Rocky Barker blog for 2006.
Tim Blixseth told me he was going to become a part of Idaho.
He and his wife Edra moved into a penthouse next door to J.R. Simplot atop the Grove Hotel. He promised thousands to help then Gov. Dirk Kempthorne remodel Simplot’s hilltop estate into the governor’s mansion.
In 2006 Blixseth, the former Oregon pauper who had risen to timber mogul, was on top of the world. He had just bought 178,000 acres of forestlands that only a couple of years earlier had been Boise Cascades.
He had a almost unlimited $375 million loan from Credit Suisse and he was talking about doing more land deals in Idaho. He wanted to trade the forests that line Highway 55 along the North Fork of the Payette River.
He still had nearly 40,000 acres in North Idaho that included part of the Lewis and Clark Trail. He was going to be a conservationist and he thought he could do that and still make lots of money.
Even though he had been forced to pay Montana for water quality violations, Blixseth said he cared about the land. When he owned Crown Pacific in North Idaho in the 1990s, Blixseth had promoted good forest practices so it wasn’t hard to believe him even as he built his crowning glory, the Yellowstone Club ski resort in the middle of grizzly bear habitat.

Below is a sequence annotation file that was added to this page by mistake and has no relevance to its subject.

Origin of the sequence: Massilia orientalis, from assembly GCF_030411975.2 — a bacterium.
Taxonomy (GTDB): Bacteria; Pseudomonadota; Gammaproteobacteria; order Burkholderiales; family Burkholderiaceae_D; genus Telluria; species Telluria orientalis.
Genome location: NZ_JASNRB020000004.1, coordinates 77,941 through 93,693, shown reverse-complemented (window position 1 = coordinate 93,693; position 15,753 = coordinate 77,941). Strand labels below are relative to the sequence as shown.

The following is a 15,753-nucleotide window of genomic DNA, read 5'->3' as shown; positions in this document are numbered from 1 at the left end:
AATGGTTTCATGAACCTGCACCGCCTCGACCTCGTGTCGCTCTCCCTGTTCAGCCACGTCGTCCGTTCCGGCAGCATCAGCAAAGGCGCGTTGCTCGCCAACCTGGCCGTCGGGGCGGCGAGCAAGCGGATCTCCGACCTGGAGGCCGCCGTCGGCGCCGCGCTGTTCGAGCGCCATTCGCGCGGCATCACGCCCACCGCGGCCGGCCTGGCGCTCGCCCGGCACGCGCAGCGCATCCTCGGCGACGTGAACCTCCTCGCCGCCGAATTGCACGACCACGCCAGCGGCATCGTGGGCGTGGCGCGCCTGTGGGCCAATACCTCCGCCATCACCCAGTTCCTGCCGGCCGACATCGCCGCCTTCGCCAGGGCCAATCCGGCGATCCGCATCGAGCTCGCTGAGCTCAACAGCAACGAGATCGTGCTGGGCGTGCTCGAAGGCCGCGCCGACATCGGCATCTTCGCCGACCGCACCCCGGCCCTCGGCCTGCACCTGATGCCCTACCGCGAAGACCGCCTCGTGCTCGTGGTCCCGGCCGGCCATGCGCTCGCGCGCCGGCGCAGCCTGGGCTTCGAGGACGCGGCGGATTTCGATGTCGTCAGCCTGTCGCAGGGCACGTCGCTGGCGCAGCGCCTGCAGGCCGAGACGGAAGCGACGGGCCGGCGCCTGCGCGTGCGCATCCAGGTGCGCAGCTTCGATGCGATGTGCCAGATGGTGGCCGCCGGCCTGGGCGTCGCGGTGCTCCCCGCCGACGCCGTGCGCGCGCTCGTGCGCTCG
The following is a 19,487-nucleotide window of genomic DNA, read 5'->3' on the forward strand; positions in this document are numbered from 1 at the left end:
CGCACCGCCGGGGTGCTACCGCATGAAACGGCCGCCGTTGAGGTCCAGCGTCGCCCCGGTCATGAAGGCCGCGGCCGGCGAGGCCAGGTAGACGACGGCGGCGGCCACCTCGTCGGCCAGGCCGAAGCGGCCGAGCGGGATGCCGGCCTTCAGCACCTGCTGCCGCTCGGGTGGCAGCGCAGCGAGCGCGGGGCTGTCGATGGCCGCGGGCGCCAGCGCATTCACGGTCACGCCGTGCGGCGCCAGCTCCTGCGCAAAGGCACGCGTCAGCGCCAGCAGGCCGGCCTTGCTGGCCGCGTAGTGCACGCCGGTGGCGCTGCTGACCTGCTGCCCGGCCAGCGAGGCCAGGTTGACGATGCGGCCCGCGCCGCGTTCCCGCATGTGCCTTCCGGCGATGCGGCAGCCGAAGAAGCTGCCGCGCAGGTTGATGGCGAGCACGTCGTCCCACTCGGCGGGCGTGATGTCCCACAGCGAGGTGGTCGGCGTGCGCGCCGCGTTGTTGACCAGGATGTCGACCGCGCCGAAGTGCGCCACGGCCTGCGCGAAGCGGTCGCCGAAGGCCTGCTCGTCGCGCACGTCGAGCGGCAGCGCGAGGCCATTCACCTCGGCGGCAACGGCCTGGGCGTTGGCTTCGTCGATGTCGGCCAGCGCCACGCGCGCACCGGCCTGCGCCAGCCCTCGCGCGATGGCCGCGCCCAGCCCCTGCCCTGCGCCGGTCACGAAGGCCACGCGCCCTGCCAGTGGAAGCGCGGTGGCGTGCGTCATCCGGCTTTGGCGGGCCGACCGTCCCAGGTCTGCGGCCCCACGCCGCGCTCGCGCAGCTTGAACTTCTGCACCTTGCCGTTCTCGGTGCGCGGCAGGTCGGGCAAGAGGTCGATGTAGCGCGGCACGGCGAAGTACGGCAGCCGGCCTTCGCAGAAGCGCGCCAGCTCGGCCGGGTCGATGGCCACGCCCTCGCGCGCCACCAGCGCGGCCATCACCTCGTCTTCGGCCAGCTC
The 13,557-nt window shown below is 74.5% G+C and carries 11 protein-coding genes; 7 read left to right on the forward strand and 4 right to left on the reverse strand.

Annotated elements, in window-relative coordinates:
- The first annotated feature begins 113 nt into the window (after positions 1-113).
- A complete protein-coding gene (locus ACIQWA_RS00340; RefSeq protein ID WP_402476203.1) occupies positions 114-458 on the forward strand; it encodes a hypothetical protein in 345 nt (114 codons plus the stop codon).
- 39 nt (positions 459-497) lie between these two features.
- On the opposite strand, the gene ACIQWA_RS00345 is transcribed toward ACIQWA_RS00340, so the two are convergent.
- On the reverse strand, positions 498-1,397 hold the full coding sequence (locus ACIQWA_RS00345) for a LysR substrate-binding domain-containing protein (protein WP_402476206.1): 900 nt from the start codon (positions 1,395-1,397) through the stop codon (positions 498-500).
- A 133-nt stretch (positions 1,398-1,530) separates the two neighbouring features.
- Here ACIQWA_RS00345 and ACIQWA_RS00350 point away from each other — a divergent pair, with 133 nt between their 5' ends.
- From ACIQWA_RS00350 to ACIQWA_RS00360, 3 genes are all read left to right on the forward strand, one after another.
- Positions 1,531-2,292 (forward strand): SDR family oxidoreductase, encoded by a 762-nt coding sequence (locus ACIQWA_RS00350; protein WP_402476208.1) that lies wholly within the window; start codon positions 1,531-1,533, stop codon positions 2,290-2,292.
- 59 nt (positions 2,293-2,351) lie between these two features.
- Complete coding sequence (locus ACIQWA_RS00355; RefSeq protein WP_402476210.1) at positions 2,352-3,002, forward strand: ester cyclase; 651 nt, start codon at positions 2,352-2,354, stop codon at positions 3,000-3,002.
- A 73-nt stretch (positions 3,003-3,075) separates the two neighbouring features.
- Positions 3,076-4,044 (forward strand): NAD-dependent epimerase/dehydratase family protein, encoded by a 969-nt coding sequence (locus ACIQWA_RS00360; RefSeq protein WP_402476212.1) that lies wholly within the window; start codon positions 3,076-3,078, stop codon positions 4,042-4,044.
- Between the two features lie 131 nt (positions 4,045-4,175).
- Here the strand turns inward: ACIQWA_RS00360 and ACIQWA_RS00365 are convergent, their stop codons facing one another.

“I love bears,” Blixseth told me during our 2006 interview. “I love wolves too.”
He was going to eventually develop his lands around McCall. He was watching neighboring Tamarack closely because he had land adjacent to the ski resort. Its efforts to trade land with the Forest Service and the state also competed with his own plans since there was only enough staff and time in the agency to handle one big trade at a time.
But Blixseth had bigger fish to fry. He was expanding his Yellowstone Club concept of a retreat for the super rich into a series of resorts, Yellowstone Club World. He was trying to become a record executive.
He was going on Today to promote Habitat for America and the song he wrote. He was now on Forbes list of the richest people of the world.
It all came crashing down as the economy dove and all of his excesses came back to haunt him. He and his wife Edra divorced and separately they are sinking in a financial quagmire, outlined in a story in the New York Times
Potlatch now has the Boise Cascade lands and Blixseth is still trying to finish the land deal up north. Idaho is only a small part of Blixseth’s current troubles.
And he is an even smaller part of Idaho life.